- The error accumulation on ID tolerance of the end mill holder and the OD shank tolerance of the end mill or drill. The smaller the diameter the more potential for problems...
- The imbalance created in the toolholder by the setscrew used to clamp the tool. When you tighten down the setscrew you not only offset the tool but also create an imbalance condition that is not repeatable due to the ANSI shank tolerance on all end mills.
Wednesday, January 30, 2013
As a general rule most cutting tool & end mill manufacturers prefer to use single angle (ER/DR style) collet chucks for most cutting tool holding applications under 1/2". Why? Runout and uneven chip load. This is because of two reasons:
Depending on the application, end mill holders can be used for holding larger insert style end mills, spade drills, etc. But somewhere between 1/2” and 3/4” there is a line that only you can determine when you need to move from a collet chuck to end mill holder. Generally we recommend using end mill holders only for very specific applications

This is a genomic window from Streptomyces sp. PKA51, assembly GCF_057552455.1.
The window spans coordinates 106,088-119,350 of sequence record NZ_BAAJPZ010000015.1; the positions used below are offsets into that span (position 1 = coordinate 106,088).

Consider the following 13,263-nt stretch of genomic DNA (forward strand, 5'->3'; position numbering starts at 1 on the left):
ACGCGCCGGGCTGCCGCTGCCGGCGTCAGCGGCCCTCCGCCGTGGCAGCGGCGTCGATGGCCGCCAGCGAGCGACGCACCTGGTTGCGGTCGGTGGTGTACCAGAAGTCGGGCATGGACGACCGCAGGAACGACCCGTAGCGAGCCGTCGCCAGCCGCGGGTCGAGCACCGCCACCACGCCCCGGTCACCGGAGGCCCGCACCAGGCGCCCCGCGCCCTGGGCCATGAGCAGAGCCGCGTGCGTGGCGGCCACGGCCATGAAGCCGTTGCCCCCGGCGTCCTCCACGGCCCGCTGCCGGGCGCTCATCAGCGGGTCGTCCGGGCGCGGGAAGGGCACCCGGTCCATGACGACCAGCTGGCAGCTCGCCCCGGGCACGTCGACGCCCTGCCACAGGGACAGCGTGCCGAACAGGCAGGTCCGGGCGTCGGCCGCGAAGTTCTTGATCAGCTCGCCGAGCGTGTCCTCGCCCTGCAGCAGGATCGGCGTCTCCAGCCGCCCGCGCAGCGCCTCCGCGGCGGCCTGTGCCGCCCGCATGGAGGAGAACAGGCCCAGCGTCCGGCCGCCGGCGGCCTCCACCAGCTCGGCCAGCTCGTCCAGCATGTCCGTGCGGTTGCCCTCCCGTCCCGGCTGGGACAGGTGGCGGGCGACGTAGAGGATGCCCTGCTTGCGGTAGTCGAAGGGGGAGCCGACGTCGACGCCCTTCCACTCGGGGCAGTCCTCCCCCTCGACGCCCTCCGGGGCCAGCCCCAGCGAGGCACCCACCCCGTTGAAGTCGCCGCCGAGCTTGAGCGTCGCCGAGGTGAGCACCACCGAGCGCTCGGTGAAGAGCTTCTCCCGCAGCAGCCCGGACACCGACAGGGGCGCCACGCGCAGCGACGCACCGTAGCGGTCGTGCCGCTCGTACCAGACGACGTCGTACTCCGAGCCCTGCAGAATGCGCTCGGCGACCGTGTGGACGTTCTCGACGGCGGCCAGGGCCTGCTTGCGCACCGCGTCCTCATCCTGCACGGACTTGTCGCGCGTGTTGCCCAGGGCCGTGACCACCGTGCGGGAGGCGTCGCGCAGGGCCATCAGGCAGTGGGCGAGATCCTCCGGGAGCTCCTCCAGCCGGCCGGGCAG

Using small diameter end mills (1/4" and below) in end mill holders with set screws will have a adverse affect of both surface finish and tool life.
"The most important thing to say about toolholders in high speed milling of aluminum,” said Dr. Sinan Badrawy, formerly of Cincinnati Machine in a 2001 article “is not to use a set-screw holder.” Because the set screw moves the end mill off center to hold it against the wall opposite the set screw, it creates run-out. “At high speeds, at set-screw holder will chatter no matter what,” he said. The better choice are collet holders and shrink fit holders. Both do clamp the tool from all directions around the shank.”